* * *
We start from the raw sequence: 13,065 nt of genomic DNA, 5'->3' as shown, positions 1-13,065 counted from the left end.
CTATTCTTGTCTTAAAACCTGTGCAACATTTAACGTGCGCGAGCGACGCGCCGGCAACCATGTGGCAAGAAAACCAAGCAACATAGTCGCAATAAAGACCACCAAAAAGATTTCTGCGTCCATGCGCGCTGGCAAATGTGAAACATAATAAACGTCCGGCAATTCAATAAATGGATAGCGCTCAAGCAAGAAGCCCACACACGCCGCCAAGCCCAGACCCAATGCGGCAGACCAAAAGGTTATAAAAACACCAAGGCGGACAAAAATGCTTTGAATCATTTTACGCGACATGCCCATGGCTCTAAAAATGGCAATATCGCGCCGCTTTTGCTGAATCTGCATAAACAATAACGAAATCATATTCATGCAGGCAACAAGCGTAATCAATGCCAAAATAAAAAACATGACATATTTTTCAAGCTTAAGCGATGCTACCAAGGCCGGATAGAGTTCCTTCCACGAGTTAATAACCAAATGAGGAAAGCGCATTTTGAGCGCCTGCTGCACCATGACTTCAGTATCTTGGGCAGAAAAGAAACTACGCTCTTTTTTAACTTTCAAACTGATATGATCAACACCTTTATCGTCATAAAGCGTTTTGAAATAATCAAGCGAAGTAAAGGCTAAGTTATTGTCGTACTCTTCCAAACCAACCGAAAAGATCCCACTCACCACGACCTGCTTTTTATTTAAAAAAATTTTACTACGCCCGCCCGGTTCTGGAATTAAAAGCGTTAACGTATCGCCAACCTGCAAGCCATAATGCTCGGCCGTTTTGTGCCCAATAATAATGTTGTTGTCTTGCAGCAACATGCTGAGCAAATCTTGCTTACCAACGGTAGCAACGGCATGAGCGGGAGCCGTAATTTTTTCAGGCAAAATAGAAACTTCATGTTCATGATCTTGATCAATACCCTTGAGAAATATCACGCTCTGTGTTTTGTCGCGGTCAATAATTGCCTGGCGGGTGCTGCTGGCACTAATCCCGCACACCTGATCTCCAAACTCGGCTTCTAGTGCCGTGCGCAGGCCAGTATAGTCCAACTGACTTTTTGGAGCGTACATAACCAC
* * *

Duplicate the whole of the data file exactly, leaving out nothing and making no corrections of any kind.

We start from the raw sequence: 13,065 nt of genomic DNA, 5'->3' as shown, positions 1-13,065 counted from the left end.
CTATTCTTGTCTTAAAACCTGTGCAACATTTAACGTGCGCGAGCGACGCGCCGGCAACCATGTGGCAAGAAAACCAAGCAACATAGTCGCAATAAAGACCACCAAAAAGATTTCTGCGTCCATGCGCGCTGGCAAATGTGAAACATAATAAACGTCCGGCAATTCAATAAATGGATAGCGCTCAAGCAAGAAGCCCACACACGCCGCCAAGCCCAGACCCAATGCGGCAGACCAAAAGGTTATAAAAACACCAAGGCGGACAAAAATGCTTTGAATCATTTTACGCGACATGCCCATGGCTCTAAAAATGGCAATATCGCGCCGCTTTTGCTGAATCTGCATAAACAATAACGAAATCATATTCATGCAGGCAACAAGCGTAATCAATGCCAAAATAAAAAACATGACATATTTTTCAAGCTTAAGCGATGCTACCAAGGCCGGATAGAGTTCCTTCCACGAGTTAATAACCAAATGAGGAAAGCGCATTTTGAGCGCCTGCTGCACCATGACTTCAGTATCTTGGGCAGAAAAGAAACTACGCTCTTTTTTAACTTTCAAACTGATATGATCAACACCTTTATCGTCATAAAGCGTTTTGAAATAATCAAGCGAAGTAAAGGCTAAGTTATTGTCGTACTCTTCCAAACCAACCGAAAAGATCCCACTCACCACGACCTGCTTTTTATTTAAAAAAATTTTACTACGCCCGCCCGGTTCTGGAATTAAAAGCGTTAACGTATCGCCAACCTGCAAGCCATAATGCTCGGCCGTTTTGTGCCCAATAATAATGTTGTTGTCTTGCAGCAACATGCTGAGCAAATCTTGCTTACCAACGGTAGCAACGGCATGAGCGGGAGCCGTAATTTTTTCAGGCAAAATAGAAACTTCATGTTCATGATCTTGATCAATACCCTTGAGAAATATCACGCTCTGTGTTTTGTCGCGGTCAATAATTGCCTGGCGGGTGCTGCTGGCACTAATCCCGCACACCTGATCTCCAAACTCGGCTTCTAGTGCCGTGCGCAGGCCAGTATAGTCCAACTGACTTTTTGGAGCGTACATAACCAC